--Kelemen gave an interview to Kong Rithdee for the Bangkok Post newspaper in November 2007. This is a part of the interview:

“Kong Rithdee: Your films also use a lot of long takes, without cuts. Do you think that the longer a take is, the more real, the closer to the concept of time it becomes?

Fred Kelemen:The longer the take is doesn't always mean that it becomes more real. Sometimes the longer the take, the more boring it becomes. The length of a take is a question of tension. I try to keep scenes going as long as the tension is there, and cut the moment the tension fades. Even if a scene is long and almost nothing happens it doesn't mean that it's empty.

When you observe something for a long time, you start to understand more, and then it's more than just getting information. To use an image to give information is easy. Today everybody uses fast-cutting video clips, and you can get information on the visual level, but that's not important for film.

Maybe it's important for TV news, where you have info but not knowledge. But if you want knowledge, you need to go deep into it. You need time, when you observe something a little longer, then it goes beyond information and it starts to become metaphysical. You can go behind the skin or go through the eyes and you see something else. Maybe you catch a secret of the moment by doing that.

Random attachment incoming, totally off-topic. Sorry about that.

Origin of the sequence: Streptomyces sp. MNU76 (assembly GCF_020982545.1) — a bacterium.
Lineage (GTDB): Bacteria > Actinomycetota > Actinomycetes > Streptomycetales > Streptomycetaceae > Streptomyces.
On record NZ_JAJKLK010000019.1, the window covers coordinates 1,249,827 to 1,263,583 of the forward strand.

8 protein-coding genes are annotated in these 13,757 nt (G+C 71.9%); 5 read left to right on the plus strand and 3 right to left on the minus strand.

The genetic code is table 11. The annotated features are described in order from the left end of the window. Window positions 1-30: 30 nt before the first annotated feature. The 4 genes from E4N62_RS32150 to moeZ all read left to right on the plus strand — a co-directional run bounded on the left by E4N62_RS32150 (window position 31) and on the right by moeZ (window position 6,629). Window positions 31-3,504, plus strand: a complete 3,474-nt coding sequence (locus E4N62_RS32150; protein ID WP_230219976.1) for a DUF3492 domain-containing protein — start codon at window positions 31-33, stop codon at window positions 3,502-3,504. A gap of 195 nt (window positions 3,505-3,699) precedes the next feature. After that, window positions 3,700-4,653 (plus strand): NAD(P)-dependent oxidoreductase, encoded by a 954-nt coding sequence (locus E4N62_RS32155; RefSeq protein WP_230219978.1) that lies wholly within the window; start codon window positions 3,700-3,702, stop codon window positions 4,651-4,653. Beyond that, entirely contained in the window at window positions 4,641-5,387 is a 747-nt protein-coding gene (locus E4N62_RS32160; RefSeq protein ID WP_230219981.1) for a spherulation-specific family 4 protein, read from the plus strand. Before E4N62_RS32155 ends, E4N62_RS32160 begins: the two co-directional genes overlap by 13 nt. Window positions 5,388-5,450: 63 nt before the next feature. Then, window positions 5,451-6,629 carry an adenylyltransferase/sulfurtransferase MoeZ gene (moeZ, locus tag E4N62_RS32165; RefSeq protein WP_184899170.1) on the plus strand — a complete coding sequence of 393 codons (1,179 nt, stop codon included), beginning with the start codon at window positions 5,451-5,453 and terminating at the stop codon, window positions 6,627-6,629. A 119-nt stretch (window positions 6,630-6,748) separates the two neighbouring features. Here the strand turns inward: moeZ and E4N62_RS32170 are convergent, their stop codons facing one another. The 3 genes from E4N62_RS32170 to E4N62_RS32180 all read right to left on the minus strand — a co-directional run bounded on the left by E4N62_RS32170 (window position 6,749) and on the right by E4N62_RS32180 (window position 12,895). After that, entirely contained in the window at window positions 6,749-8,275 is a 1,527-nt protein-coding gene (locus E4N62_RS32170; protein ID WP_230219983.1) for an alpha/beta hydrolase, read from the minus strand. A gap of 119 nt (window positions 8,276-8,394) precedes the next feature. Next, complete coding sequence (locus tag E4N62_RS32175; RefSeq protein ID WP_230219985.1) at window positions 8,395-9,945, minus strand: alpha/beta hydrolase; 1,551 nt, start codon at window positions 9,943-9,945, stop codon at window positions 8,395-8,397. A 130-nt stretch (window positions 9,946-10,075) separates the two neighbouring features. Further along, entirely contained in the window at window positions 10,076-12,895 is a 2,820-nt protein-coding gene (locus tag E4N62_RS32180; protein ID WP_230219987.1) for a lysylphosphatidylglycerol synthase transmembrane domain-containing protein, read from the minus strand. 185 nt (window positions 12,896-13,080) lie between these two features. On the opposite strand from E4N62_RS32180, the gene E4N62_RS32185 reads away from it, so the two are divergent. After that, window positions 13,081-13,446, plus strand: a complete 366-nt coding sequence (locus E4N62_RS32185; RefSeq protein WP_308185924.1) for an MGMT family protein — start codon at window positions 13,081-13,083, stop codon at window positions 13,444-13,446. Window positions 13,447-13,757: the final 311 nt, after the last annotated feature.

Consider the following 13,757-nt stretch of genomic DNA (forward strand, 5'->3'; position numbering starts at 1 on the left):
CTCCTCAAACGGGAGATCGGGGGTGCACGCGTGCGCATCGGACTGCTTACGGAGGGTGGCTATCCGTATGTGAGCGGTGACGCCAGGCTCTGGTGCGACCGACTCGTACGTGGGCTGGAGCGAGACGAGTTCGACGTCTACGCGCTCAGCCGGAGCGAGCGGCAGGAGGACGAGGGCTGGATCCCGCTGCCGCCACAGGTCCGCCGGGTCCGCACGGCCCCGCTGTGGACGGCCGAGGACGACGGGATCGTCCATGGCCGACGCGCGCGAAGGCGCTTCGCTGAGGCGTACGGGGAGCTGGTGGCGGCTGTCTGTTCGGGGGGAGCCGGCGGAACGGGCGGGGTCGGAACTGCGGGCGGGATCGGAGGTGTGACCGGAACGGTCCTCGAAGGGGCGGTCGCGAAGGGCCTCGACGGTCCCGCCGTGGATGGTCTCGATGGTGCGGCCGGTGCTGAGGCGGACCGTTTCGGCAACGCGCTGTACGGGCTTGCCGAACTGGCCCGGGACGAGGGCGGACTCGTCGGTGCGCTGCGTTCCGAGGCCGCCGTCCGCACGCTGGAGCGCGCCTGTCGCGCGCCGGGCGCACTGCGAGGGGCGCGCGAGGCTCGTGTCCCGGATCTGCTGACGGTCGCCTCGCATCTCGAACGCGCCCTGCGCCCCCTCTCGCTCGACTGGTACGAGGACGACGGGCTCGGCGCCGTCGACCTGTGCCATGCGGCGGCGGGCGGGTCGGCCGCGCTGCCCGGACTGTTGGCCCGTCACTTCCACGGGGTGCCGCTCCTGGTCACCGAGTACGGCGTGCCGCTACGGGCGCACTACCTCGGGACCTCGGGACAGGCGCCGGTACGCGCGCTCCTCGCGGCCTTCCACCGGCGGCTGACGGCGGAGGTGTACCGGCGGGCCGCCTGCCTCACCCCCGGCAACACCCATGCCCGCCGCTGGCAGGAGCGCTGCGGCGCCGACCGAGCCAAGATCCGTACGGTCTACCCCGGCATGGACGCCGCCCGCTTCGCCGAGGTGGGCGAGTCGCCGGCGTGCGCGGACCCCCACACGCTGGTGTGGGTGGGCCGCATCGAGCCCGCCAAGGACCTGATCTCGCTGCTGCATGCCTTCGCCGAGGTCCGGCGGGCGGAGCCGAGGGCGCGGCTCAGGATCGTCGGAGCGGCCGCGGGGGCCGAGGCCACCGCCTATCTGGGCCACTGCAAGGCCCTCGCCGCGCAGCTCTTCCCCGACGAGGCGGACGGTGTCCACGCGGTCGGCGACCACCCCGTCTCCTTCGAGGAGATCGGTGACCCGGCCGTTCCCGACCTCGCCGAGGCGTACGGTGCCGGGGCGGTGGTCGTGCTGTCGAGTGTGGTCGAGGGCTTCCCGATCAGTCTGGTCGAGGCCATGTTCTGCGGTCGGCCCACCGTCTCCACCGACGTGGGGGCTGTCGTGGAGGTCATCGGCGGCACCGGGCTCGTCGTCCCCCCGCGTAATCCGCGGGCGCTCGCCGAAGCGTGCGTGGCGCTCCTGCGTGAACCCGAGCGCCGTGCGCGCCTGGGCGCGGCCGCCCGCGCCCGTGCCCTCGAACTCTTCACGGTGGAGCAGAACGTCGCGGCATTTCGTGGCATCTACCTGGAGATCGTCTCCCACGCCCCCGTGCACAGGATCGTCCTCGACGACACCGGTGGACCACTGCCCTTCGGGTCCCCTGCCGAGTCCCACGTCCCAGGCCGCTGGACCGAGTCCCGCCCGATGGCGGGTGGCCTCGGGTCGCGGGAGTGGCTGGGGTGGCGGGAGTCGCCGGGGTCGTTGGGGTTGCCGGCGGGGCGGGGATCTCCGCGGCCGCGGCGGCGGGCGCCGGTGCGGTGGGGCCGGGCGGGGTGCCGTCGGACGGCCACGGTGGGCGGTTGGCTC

KR: Time as a cinematic concept?

FK: The concept of time in my films is much more influenced by music than by cinema. When I was young, I heard the music by Hungarian composer Bela Bartok, and I was deeply moved by the way the sound closed in and created a new variation and forced into itself and came back again. This idea of the flow of time, which is also present in traditional Indian music, was something I tried in my very first film in film school.

KR: But isn't Bartok's music very jolting, very rhythmic, like fast-cut editing?

FK: Not always. In some works by Bartok, and the early works of Schoenberg and the minimalism of Morton Feldman, time flows and the theme and melody are falling into each other. There's an incredible flow in it. I think I have a strong influence from music, maybe more so than from cinema.

KR: Are audiences today less patient when it comes to appreciating the passage of time?

FK: Yes, because life is very fast, because everybody is under commercial pressure. Time is money. In our society - mine and yours - the more time you spend, the less money you make. People are chasing material satisfaction and they lose the mental satisfaction. If we rush through everything we don't see anything any more.

We're reminded that time is passing away because we're mortal. If we could live forever, time would mean nothing. But we have an end, and the fact that we'll die makes the presence of time uncomfortable.